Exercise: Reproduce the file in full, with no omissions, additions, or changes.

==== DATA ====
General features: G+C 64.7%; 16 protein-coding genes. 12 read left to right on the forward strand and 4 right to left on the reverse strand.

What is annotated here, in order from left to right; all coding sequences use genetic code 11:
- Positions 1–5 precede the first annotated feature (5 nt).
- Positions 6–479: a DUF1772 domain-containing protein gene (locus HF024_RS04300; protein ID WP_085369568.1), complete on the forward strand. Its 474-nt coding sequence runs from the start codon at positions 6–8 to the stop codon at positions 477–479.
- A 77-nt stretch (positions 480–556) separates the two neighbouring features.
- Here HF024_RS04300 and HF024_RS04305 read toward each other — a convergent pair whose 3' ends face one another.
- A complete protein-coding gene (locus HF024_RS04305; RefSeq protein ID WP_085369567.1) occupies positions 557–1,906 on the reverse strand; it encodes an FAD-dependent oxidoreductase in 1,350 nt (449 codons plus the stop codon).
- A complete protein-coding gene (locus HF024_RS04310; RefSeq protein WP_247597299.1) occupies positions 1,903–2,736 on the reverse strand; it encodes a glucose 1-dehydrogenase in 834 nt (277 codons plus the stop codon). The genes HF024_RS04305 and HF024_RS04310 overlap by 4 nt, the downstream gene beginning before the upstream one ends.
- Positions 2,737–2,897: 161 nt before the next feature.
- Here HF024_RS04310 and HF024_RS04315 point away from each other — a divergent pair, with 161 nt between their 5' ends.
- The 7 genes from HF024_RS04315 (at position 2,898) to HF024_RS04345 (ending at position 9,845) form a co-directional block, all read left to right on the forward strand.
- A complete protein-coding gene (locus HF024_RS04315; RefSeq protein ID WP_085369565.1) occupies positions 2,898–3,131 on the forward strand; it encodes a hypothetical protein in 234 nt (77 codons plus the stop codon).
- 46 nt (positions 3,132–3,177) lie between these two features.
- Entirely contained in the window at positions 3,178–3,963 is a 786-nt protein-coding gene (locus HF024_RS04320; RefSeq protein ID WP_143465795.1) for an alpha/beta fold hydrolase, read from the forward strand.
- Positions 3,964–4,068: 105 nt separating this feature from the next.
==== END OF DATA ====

General features: G+C 64.7%; 16 protein-coding genes. 12 read left to right on the forward strand and 4 right to left on the reverse strand.

What is annotated here, in order from left to right; all coding sequences use genetic code 11:
- Positions 1–5 precede the first annotated feature (5 nt).
- Positions 6–479: a DUF1772 domain-containing protein gene (locus HF024_RS04300; protein ID WP_085369568.1), complete on the forward strand. Its 474-nt coding sequence runs from the start codon at positions 6–8 to the stop codon at positions 477–479.
- A 77-nt stretch (positions 480–556) separates the two neighbouring features.
- Here HF024_RS04300 and HF024_RS04305 read toward each other — a convergent pair whose 3' ends face one another.
- A complete protein-coding gene (locus HF024_RS04305; RefSeq protein ID WP_085369567.1) occupies positions 557–1,906 on the reverse strand; it encodes an FAD-dependent oxidoreductase in 1,350 nt (449 codons plus the stop codon).
- A complete protein-coding gene (locus HF024_RS04310; RefSeq protein WP_247597299.1) occupies positions 1,903–2,736 on the reverse strand; it encodes a glucose 1-dehydrogenase in 834 nt (277 codons plus the stop codon). The genes HF024_RS04305 and HF024_RS04310 overlap by 4 nt, the downstream gene beginning before the upstream one ends.
- Positions 2,737–2,897: 161 nt before the next feature.
- Here HF024_RS04310 and HF024_RS04315 point away from each other — a divergent pair, with 161 nt between their 5' ends.
- The 7 genes from HF024_RS04315 (at position 2,898) to HF024_RS04345 (ending at position 9,845) form a co-directional block, all read left to right on the forward strand.
- A complete protein-coding gene (locus HF024_RS04315; RefSeq protein ID WP_085369565.1) occupies positions 2,898–3,131 on the forward strand; it encodes a hypothetical protein in 234 nt (77 codons plus the stop codon).
- 46 nt (positions 3,132–3,177) lie between these two features.
- Entirely contained in the window at positions 3,178–3,963 is a 786-nt protein-coding gene (locus HF024_RS04320; RefSeq protein ID WP_143465795.1) for an alpha/beta fold hydrolase, read from the forward strand.
- Positions 3,964–4,068: 105 nt separating this feature from the next.